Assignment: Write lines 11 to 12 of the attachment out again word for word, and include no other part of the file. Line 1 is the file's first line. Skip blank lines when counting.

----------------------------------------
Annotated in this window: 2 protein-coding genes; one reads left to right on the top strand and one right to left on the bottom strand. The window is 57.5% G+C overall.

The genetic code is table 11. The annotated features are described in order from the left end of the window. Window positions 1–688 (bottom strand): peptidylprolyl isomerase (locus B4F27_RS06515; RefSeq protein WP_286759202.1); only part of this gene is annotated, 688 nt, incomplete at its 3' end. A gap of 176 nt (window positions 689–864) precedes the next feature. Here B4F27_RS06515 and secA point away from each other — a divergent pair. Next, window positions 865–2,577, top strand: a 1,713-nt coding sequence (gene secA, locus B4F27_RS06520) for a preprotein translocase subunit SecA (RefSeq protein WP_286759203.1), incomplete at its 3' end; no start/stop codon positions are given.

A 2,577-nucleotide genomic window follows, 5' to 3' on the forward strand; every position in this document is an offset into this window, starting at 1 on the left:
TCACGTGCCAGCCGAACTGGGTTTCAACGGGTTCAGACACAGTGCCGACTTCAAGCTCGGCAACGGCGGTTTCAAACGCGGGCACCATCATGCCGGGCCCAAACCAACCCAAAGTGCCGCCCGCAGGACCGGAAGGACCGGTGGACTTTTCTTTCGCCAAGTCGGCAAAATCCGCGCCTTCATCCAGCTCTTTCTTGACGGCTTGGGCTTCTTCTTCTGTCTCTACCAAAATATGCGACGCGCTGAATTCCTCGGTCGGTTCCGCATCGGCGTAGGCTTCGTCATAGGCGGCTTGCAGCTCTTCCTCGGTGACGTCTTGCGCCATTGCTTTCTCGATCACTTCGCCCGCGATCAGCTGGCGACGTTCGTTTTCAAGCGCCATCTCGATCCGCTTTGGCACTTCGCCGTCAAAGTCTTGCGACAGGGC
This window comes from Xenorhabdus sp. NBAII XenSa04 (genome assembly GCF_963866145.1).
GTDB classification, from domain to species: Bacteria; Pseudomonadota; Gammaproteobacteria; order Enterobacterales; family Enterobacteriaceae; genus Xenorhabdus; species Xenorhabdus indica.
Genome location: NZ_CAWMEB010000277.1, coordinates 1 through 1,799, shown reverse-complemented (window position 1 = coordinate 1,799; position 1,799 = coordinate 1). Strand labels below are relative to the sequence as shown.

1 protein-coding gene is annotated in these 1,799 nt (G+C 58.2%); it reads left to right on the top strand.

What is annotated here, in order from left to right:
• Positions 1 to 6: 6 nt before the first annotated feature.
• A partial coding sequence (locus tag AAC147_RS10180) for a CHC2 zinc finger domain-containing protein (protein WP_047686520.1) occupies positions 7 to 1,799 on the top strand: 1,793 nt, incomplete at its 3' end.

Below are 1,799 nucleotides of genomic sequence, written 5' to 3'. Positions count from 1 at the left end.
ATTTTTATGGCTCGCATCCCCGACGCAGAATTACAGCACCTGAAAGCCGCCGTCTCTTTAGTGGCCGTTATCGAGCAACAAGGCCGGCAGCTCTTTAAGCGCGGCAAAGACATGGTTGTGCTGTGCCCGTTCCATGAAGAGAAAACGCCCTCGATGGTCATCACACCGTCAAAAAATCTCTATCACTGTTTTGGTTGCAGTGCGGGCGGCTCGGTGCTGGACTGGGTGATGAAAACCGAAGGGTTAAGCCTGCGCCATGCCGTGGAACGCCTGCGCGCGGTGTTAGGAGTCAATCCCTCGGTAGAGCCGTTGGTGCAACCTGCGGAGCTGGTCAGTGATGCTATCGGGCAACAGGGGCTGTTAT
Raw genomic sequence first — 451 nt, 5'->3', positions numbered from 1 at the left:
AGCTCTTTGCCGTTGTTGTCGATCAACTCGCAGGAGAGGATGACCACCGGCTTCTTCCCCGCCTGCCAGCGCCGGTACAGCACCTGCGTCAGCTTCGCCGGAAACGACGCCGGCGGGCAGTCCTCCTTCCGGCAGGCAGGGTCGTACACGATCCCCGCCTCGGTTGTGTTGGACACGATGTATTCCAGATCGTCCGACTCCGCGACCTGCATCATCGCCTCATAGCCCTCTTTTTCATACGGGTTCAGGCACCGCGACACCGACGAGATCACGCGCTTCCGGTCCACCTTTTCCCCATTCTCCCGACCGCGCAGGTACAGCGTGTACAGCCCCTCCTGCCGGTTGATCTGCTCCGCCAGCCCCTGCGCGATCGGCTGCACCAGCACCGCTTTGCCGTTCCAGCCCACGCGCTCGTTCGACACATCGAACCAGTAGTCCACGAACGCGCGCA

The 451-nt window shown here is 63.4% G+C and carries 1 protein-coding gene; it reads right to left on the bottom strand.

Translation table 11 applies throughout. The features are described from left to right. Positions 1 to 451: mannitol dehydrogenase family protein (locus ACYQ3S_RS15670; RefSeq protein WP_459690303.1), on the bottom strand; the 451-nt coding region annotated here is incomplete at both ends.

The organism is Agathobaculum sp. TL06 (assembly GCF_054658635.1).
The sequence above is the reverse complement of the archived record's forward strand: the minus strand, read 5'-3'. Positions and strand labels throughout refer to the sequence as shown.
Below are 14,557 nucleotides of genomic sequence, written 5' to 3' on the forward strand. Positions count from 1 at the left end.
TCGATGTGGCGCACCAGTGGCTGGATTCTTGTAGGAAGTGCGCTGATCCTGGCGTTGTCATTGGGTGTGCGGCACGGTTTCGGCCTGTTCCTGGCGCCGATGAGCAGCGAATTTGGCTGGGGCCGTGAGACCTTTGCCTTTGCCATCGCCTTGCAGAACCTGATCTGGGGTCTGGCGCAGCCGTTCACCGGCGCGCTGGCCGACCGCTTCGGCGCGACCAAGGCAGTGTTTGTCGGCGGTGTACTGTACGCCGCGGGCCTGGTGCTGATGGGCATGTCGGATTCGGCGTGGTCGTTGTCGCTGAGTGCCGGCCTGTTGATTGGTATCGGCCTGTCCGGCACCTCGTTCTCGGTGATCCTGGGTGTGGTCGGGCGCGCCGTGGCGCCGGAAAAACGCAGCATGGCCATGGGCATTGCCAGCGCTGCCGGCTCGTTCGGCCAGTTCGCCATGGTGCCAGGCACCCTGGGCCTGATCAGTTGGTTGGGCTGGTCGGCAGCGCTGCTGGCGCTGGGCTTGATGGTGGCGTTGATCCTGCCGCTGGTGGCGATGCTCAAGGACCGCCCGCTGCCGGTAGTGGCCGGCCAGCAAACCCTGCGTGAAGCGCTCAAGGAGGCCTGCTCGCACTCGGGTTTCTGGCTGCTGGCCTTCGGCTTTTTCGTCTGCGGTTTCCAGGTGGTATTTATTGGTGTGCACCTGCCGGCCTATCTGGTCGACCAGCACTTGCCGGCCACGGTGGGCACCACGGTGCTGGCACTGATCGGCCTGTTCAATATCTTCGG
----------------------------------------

• A partial coding sequence (locus tag AAC147_RS10180) for a CHC2 zinc finger domain-containing protein (protein WP_047686520.1) occupies positions 7 to 1,799 on the top strand: 1,793 nt, incomplete at its 3' end.

Below are 1,799 nucleotides of genomic sequence, written 5' to 3'. Positions count from 1 at the left end.